Differentiation

“One size doesn't fit all!”

How to use differentiation in your instruction

Differentiation is tough, but an integral part of teaching.

Differentiation is made up of the adaptations that educators use to instruct a diverse group of students with diverse learning needs in the same environment.

The teacher in this video uses differentiation to modify her instruction to meet the needs of those students who have a wide-range of learning and behavioral profiles, such as processing delays, limited verbal ability and students who are on a 12th grade reading level but struggle with socialization.

She is able to use differentiation during the informal assessment, by utilizing materials from the Digitability curriculum that have been adapted to support the needs of everyone in the class. She prompt some of her students with yes/no questions, while others receive open ended questions. She uses Digitability’s visual supplements to include and assess a student with limited verbal ability. Through differentiation EVERY student is included during instructional time.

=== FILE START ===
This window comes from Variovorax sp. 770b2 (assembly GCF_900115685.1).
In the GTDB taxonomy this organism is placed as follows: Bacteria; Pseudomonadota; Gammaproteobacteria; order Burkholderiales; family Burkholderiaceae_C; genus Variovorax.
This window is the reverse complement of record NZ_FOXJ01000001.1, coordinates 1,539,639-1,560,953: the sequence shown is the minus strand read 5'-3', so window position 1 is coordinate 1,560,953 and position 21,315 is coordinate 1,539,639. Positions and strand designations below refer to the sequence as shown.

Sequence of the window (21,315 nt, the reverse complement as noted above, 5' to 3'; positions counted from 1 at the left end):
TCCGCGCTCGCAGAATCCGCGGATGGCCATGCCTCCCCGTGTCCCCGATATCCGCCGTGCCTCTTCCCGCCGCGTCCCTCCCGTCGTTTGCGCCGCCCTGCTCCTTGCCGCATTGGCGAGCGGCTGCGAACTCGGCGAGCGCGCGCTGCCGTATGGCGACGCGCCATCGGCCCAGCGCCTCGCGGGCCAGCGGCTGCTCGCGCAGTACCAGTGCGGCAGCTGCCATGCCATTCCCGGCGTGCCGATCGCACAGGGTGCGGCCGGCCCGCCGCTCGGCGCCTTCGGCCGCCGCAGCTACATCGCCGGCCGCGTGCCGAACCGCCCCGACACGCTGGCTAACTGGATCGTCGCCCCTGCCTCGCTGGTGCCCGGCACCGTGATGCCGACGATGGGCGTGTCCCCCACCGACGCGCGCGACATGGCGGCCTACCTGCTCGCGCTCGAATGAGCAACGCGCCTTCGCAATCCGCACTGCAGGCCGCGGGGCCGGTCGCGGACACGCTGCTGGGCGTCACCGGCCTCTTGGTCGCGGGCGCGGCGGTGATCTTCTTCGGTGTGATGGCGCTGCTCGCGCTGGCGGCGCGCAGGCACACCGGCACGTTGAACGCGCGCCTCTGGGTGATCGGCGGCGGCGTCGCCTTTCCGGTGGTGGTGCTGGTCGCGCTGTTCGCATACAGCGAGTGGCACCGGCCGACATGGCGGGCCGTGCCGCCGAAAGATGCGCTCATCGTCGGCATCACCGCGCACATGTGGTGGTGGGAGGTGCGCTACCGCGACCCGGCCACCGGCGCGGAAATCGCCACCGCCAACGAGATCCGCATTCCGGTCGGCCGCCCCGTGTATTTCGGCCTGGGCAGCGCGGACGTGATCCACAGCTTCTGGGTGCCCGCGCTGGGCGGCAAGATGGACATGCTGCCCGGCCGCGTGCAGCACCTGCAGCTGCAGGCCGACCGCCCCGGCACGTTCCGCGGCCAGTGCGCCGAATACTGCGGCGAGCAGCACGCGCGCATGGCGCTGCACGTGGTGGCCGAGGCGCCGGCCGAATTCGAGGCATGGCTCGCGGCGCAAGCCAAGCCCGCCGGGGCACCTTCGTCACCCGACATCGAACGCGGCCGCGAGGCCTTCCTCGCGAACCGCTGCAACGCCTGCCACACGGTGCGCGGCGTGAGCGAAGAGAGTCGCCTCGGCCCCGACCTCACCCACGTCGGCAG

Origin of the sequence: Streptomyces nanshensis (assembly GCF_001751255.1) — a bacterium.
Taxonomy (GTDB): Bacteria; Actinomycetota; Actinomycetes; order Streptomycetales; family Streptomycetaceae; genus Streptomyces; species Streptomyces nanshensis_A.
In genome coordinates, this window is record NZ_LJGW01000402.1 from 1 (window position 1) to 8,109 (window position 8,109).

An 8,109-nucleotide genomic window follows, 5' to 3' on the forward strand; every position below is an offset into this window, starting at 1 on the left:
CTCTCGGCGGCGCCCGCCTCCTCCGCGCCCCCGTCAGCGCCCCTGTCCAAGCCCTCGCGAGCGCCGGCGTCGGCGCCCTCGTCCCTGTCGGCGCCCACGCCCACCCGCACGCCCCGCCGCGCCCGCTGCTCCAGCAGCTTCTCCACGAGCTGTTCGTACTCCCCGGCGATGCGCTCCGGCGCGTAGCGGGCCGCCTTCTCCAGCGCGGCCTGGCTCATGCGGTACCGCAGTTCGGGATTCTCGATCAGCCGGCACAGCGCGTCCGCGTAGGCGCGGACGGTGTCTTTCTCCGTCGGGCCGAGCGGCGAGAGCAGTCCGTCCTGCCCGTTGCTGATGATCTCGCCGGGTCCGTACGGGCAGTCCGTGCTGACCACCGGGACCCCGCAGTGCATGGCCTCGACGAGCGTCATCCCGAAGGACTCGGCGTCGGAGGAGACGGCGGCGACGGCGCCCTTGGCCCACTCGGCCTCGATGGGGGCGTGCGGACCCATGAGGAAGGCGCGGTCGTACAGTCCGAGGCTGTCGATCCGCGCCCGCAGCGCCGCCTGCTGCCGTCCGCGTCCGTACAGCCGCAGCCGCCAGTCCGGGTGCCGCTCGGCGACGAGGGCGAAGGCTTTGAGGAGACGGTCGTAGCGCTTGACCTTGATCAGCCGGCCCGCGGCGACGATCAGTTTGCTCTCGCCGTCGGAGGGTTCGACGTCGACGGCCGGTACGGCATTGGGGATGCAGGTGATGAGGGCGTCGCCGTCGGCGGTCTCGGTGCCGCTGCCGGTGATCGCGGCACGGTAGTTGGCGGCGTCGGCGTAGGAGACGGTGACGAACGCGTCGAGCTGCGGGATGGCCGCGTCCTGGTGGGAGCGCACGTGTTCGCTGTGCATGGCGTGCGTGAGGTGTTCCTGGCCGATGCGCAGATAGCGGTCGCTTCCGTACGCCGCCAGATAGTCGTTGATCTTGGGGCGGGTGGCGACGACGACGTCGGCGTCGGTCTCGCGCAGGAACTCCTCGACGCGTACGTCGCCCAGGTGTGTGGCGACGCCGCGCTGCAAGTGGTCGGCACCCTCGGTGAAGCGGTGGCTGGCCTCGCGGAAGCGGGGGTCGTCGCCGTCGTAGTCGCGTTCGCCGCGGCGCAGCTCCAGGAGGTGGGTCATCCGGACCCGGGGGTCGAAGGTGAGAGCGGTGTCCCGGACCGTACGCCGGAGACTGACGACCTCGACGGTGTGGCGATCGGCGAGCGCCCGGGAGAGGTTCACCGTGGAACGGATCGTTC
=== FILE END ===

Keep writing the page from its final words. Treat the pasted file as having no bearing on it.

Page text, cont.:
We again see Dawn using differentiation during the group activity to include all of her students. She utilizing the already made differentiated Digitability materials for her student with limited verbal ability during the group activity. Dawn may also pair this student with a more verbal student to support group work.

Digitability understands that one size doesn’t fit all. That is why we have created an extensive library of already differentiated lesson plans and supplements that teachers can easily print and use in their classroom, reducing the amount of time they spend planning.

Download free sample materials for differentiating your instruction using the Digitability program.

Here are additional evidence-based practices and professional development opportunities to help student increase attendance to a task:

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